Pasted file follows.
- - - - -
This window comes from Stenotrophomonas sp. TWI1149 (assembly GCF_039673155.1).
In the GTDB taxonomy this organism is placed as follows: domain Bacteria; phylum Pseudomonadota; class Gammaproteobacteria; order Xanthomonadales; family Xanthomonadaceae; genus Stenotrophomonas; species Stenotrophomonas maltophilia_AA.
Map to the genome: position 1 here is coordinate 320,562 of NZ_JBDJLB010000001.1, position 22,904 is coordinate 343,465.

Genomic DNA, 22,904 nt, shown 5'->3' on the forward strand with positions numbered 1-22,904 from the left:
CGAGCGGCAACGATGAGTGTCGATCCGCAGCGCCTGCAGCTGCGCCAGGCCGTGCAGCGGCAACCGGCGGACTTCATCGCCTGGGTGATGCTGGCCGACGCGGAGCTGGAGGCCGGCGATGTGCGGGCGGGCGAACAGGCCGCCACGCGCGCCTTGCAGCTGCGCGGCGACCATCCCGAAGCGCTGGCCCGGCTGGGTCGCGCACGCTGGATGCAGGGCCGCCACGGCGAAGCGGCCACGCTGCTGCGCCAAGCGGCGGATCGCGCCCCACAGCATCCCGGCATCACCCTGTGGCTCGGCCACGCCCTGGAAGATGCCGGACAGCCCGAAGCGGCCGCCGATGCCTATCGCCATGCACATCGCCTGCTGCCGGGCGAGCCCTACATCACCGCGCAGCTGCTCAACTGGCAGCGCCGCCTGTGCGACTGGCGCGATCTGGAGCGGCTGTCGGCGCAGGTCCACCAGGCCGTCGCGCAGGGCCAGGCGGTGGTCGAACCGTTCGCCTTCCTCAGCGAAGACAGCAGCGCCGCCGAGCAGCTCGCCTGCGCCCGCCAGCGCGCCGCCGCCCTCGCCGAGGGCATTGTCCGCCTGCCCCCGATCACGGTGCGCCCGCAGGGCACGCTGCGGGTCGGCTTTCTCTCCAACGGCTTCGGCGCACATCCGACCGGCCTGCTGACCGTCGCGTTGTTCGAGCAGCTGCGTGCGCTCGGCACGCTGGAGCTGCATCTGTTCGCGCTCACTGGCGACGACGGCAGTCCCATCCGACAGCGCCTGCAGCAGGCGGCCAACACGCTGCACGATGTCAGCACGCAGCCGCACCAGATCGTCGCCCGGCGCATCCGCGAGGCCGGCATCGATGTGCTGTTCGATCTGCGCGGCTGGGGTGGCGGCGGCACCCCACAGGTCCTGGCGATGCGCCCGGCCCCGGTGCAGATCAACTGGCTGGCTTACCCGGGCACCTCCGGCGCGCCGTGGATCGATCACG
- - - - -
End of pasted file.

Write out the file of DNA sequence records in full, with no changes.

This window comes from Stenotrophomonas sp. TWI1149 (assembly GCF_039673155.1).
In the GTDB taxonomy this organism is placed as follows: domain Bacteria; phylum Pseudomonadota; class Gammaproteobacteria; order Xanthomonadales; family Xanthomonadaceae; genus Stenotrophomonas; species Stenotrophomonas maltophilia_AA.
Map to the genome: position 1 here is coordinate 320,562 of NZ_JBDJLB010000001.1, position 22,904 is coordinate 343,465.

Genomic DNA, 22,904 nt, shown 5'->3' on the forward strand with positions numbered 1-22,904 from the left:
CGAGCGGCAACGATGAGTGTCGATCCGCAGCGCCTGCAGCTGCGCCAGGCCGTGCAGCGGCAACCGGCGGACTTCATCGCCTGGGTGATGCTGGCCGACGCGGAGCTGGAGGCCGGCGATGTGCGGGCGGGCGAACAGGCCGCCACGCGCGCCTTGCAGCTGCGCGGCGACCATCCCGAAGCGCTGGCCCGGCTGGGTCGCGCACGCTGGATGCAGGGCCGCCACGGCGAAGCGGCCACGCTGCTGCGCCAAGCGGCGGATCGCGCCCCACAGCATCCCGGCATCACCCTGTGGCTCGGCCACGCCCTGGAAGATGCCGGACAGCCCGAAGCGGCCGCCGATGCCTATCGCCATGCACATCGCCTGCTGCCGGGCGAGCCCTACATCACCGCGCAGCTGCTCAACTGGCAGCGCCGCCTGTGCGACTGGCGCGATCTGGAGCGGCTGTCGGCGCAGGTCCACCAGGCCGTCGCGCAGGGCCAGGCGGTGGTCGAACCGTTCGCCTTCCTCAGCGAAGACAGCAGCGCCGCCGAGCAGCTCGCCTGCGCCCGCCAGCGCGCCGCCGCCCTCGCCGAGGGCATTGTCCGCCTGCCCCCGATCACGGTGCGCCCGCAGGGCACGCTGCGGGTCGGCTTTCTCTCCAACGGCTTCGGCGCACATCCGACCGGCCTGCTGACCGTCGCGTTGTTCGAGCAGCTGCGTGCGCTCGGCACGCTGGAGCTGCATCTGTTCGCGCTCACTGGCGACGACGGCAGTCCCATCCGACAGCGCCTGCAGCAGGCGGCCAACACGCTGCACGATGTCAGCACGCAGCCGCACCAGATCGTCGCCCGGCGCATCCGCGAGGCCGGCATCGATGTGCTGTTCGATCTGCGCGGCTGGGGTGGCGGCGGCACCCCACAGGTCCTGGCGATGCGCCCGGCCCCGGTGCAGATCAACTGGCTGGCTTACCCGGGCACCTCCGGCGCGCCGTGGATCGATCACG